Bird Talking? Finding speechfulness in the songs of birds

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Title: Bird Talking? Finding speechfulness in the songs of birds
Authors: Bennett, Emma
Permanent link: http://hdl.handle.net/10197/11695
Date: 29-Apr-2019
Online since: 2020-11-11T13:03:11Z
Abstract: This is an essay about birdsong, and an attempt to speak with, of, and in place of, it. Alongside a transcription, composed of the words and sounds I made in my effort emulate the song of a robin, it charts the process by which an apparently flippant declaration of artistic intent, to ‘make a performance about birds’, was actualized in practice. Aristotle may have famously characterized the human as a ‘speaking animal’, but what happens, I ask, when a human capacity for speech gets tangled in an effort to catch, or grasp, a more-than-human sound? As I discover, a sound that runs always-ahead of my ability to describe it elicits neither eloquent nor exalted words, but instead a hesitant and spluttering array of ‘oohs’ and ‘umms’, ‘yeahs’ and ‘likes’. Moving from Aristotle’s most basic definition of speech, ‘the articulation of the voice by the tongue’, toward Paolo Virno’s theorization of phatic talk as emphasizing the fact-of-speaking over what-we-say, I listen again the kind of speech we usually consider inarticulate, diseloquent or downright formulaic. Frequently disparaged as bad speech habits, rising intonation (‘you know?’), and descriptive inexactitude (‘sort of like … ’) are, I suggest, the means by which speech relinquishes its authority over what remains outside, or beyond, it. These tonal, rhythmic and communal patternings of chit-chat are precisely the means by which human speech might become songful, though only, I argue, through a concerted effort, a multiplicity of versions. Finally, I reflect on how this low-level chit-chat may be expressive of a minor sentiment of 'liking' birds, an easily dismissed, yet widespread, and it may be added, determinedly non-grandiose, mode of engagement with the lives of non-human others.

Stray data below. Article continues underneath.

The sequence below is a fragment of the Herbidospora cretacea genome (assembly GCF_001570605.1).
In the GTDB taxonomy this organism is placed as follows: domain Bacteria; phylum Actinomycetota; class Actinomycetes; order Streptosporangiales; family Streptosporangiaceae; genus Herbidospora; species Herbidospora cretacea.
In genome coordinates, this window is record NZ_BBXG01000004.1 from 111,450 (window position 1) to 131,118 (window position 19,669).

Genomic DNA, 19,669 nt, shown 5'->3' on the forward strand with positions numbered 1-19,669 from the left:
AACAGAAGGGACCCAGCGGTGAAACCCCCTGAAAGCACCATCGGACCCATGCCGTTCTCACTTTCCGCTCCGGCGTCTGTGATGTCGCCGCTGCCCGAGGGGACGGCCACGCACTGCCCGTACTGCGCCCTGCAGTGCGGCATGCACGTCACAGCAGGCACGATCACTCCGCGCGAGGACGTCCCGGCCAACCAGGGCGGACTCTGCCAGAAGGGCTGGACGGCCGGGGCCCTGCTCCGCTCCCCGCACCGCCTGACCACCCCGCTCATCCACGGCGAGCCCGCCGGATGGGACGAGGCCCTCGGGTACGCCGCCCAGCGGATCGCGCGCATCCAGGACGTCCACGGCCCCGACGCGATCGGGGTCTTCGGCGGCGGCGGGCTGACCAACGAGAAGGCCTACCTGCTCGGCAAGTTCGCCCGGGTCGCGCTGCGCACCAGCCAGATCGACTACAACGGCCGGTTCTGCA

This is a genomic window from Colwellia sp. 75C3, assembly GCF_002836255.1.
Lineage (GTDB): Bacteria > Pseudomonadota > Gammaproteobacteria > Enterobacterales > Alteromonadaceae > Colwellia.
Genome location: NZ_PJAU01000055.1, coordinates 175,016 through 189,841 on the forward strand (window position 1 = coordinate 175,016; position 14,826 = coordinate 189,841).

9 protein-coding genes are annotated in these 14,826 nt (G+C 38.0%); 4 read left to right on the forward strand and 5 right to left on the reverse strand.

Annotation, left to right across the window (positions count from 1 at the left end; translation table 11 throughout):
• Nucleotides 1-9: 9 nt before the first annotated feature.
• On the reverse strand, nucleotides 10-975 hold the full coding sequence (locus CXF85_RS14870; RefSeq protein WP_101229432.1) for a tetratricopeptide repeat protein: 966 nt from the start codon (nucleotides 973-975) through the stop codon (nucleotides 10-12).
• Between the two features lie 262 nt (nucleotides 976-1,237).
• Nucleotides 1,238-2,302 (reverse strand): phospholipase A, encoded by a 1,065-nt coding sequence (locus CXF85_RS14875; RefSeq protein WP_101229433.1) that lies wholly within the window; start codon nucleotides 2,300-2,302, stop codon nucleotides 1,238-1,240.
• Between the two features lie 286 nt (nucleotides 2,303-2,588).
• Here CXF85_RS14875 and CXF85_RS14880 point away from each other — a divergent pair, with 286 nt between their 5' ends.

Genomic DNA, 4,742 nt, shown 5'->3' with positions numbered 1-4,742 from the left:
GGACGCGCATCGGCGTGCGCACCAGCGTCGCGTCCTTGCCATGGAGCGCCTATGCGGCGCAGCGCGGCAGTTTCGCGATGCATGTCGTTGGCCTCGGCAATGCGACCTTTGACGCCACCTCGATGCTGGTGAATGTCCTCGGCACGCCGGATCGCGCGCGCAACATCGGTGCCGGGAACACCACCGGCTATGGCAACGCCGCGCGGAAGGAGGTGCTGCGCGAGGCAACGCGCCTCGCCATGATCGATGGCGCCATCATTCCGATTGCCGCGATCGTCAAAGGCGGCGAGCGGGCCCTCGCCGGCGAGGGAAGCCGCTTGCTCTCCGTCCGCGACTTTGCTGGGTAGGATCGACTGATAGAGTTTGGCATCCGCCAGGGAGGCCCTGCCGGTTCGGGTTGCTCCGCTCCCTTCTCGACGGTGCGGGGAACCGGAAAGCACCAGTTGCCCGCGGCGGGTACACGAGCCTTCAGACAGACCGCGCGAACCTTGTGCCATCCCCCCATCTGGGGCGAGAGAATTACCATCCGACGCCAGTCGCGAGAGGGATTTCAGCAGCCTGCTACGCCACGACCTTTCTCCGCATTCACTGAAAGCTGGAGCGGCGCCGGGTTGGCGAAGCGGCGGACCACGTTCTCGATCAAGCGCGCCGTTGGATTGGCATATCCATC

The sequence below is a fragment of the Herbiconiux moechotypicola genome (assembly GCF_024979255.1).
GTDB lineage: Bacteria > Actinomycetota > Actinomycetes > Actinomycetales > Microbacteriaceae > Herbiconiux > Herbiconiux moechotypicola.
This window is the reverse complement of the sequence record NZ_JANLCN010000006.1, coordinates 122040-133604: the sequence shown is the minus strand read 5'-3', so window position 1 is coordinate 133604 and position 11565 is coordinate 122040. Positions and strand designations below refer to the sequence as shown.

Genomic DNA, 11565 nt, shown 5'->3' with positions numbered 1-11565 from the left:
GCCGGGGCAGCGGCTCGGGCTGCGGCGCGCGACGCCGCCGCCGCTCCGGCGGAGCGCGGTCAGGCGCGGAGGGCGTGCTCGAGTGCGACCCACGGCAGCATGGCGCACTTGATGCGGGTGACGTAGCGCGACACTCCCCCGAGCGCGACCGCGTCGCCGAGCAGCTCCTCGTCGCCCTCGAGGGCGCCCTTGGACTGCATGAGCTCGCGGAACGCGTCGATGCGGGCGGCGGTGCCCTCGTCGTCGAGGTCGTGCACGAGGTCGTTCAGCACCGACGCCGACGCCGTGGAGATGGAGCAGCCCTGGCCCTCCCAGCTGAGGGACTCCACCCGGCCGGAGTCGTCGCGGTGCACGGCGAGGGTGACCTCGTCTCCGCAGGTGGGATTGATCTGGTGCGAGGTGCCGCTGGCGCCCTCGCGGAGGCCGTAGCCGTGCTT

Type of material: Journal Article
Publisher: Taylor & Francis
Journal: Performance Research
Volume: 24
Issue: 1
Start page: 94
End page: 103
Copyright (published version): 2019 Taylor & Francis
Keywords: LanguageBirdsongPerformance art
DOI: 10.1080/13528165.2019.1593739
Language: en
Status of Item: Peer reviewed
ISSN: 1352-8165
Appears in Collections:English, Drama & Film Research Collection

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